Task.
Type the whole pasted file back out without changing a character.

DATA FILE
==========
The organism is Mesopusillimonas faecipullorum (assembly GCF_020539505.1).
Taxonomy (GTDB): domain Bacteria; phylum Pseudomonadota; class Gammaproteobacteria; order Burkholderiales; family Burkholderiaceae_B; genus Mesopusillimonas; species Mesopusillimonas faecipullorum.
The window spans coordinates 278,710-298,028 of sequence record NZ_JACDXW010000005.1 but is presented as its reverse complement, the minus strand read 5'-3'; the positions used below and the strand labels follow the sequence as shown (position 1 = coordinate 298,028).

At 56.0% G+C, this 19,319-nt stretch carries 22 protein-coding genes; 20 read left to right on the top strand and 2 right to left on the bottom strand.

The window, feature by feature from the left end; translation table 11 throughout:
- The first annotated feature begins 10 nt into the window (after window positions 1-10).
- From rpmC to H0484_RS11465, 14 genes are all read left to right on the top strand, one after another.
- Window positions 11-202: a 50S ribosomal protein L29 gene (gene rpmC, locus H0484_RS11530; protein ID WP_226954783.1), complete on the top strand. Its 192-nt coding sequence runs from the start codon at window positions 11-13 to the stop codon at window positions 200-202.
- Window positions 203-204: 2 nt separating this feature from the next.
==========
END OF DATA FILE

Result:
The organism is Mesopusillimonas faecipullorum (assembly GCF_020539505.1).
Taxonomy (GTDB): domain Bacteria; phylum Pseudomonadota; class Gammaproteobacteria; order Burkholderiales; family Burkholderiaceae_B; genus Mesopusillimonas; species Mesopusillimonas faecipullorum.
The window spans coordinates 278,710-298,028 of sequence record NZ_JACDXW010000005.1 but is presented as its reverse complement, the minus strand read 5'-3'; the positions used below and the strand labels follow the sequence as shown (position 1 = coordinate 298,028).

At 56.0% G+C, this 19,319-nt stretch carries 22 protein-coding genes; 20 read left to right on the top strand and 2 right to left on the bottom strand.

The window, feature by feature from the left end; translation table 11 throughout:
- The first annotated feature begins 10 nt into the window (after window positions 1-10).
- From rpmC to H0484_RS11465, 14 genes are all read left to right on the top strand, one after another.
- Window positions 11-202: a 50S ribosomal protein L29 gene (gene rpmC, locus H0484_RS11530; protein ID WP_226954783.1), complete on the top strand. Its 192-nt coding sequence runs from the start codon at window positions 11-13 to the stop codon at window positions 200-202.
- Window positions 203-204: 2 nt separating this feature from the next.